The following Competition practice note Produced in partnership with Kingsley Napley provides comprehensive and up to date legal information covering:
The creation of the Competition and Market Authority (CMA) was accompanied by a radical change in the element of the criminal cartel offence the prosecuting authorities must prove to convict directors and officers.
The entry into force of the Enterprise and Regulatory Reform Act 2013 (ERRA 2013) on 1 April 2014, saw the removal of the dishonesty element to the cartel offence. An individual will commit an offence if he or she agrees with one or more persons (whether dishonestly or otherwise) that two or more undertakings will engage in certain prohibited cartel arrangements, namely price-fixing, market-sharing, bid-rigging, or limiting output. Any such arrangements must have taken place in the UK.
As explained further below, the effects of this change are mitigated to some extent by the introduction of new exceptions (concerning notification of customers, publication of arrangements, complying with a legal requirement) and defences (including that the person accused did not intend to conceal information from customers or the CMA, and sought legal advice). Nonetheless, the changes provide greater scope for prosecutions and shift the burden of proof onto defendants when putting forward a defence.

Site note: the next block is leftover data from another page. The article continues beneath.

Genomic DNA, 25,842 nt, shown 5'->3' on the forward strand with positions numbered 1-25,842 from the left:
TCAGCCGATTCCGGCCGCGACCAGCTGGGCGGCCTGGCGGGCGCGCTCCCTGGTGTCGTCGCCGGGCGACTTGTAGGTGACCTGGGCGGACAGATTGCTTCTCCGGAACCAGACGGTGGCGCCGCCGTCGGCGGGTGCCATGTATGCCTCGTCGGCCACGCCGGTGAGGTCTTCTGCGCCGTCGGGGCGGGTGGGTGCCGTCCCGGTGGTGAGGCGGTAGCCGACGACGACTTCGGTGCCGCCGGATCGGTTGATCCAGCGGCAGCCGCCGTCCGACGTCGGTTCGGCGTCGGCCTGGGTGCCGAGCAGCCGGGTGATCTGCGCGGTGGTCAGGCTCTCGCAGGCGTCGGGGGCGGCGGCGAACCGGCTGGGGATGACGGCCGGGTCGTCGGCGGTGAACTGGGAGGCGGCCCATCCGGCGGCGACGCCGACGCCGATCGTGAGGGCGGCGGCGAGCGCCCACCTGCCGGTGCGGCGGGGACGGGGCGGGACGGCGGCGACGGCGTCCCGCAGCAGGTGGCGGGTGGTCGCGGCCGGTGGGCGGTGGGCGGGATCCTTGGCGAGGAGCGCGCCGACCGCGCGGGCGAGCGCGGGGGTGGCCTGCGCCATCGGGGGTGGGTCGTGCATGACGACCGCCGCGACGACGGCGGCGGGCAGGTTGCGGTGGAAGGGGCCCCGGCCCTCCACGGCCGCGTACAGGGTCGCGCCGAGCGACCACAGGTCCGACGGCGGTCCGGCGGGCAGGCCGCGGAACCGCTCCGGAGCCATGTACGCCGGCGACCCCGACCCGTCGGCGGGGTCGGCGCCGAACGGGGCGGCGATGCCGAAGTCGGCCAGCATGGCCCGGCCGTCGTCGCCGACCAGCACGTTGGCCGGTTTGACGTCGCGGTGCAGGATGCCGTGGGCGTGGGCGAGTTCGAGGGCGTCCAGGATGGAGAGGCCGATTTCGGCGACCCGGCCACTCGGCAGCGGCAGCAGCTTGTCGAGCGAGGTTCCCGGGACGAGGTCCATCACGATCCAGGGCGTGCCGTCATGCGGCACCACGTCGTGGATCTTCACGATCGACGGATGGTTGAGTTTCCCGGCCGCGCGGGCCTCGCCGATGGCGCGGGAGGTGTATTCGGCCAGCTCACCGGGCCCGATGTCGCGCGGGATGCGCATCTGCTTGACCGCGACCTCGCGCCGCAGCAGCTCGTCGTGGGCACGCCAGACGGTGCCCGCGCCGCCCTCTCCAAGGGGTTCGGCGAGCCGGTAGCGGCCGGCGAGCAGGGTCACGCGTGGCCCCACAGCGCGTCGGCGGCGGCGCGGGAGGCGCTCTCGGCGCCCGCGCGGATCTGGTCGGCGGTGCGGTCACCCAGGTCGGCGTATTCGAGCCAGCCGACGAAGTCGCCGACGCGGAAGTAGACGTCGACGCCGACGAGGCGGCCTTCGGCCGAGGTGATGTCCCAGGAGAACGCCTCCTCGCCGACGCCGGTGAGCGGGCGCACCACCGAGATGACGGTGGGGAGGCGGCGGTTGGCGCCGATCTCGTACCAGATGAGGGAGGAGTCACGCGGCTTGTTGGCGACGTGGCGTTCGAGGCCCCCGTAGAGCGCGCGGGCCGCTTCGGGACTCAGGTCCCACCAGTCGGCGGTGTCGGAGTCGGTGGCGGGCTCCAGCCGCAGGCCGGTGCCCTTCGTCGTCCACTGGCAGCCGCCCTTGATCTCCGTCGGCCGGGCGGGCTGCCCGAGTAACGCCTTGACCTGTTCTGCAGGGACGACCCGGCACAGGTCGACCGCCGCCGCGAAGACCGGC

In England, Wales and Northern Ireland prosecutions are primarily undertaken by the CMA, although the Serious Fraud Office will retain their powers to bring such prosecutions, as will other agencies with the consent of the CMA. Successful prosecutions will see
**Trials are provided to all LexisPSL and LexisLibrary content, excluding Practice Compliance, Practice Management and Risk and Compliance, subscription packages are tailored to your specific needs. To discuss trialling these LexisPSL services please email customer service via our online form. Free trials are only available to individuals based in the UK. We may terminate this trial at any time or decide not to give a trial, for any reason. Trial includes one question to LexisAsk during the length of the trial.
To view the latest version of this document and thousands of others like it, sign-in to LexisPSL or register for a free trial.
Existing user? Sign-in
Take a free trial
This Practice Note explains certain common financial covenants used in commercial finance transactions including:•minimum net worth test•gearing ratio•leverage ratio (or debt to equity ratio)•current ratio (or acid test ratio)•cashflow ratio•interest cover ratio, and•loan to value ratioIt explains:
Commercial Property Standard Enquiries (CPSEs) are industry standard pre-contract enquiries used in commercial property transactions. CPSEs are endorsed by the British Property Federation and are free to use. The CPSEs include specific environmental enquiries at enquiry 15 and there are several
There may be times when, rather than assigning the benefit of an agreement to a third party, the original parties wish instead to end their obligations to each other under that agreement and, in effect, recreate it, with the third party stepping into the shoes of one of the original parties. This is
This Practice Note provides guidance on the interpretation and application of the relevant provisions of the CPR. Depending on the court in which your matter is proceeding, you may also need to be mindful of additional provisions—see further below.Note: this Practice Note does not deal with the
0330 161 1234
To view our latest legal guidance content,sign-in to Lexis®PSL or register for a free trial.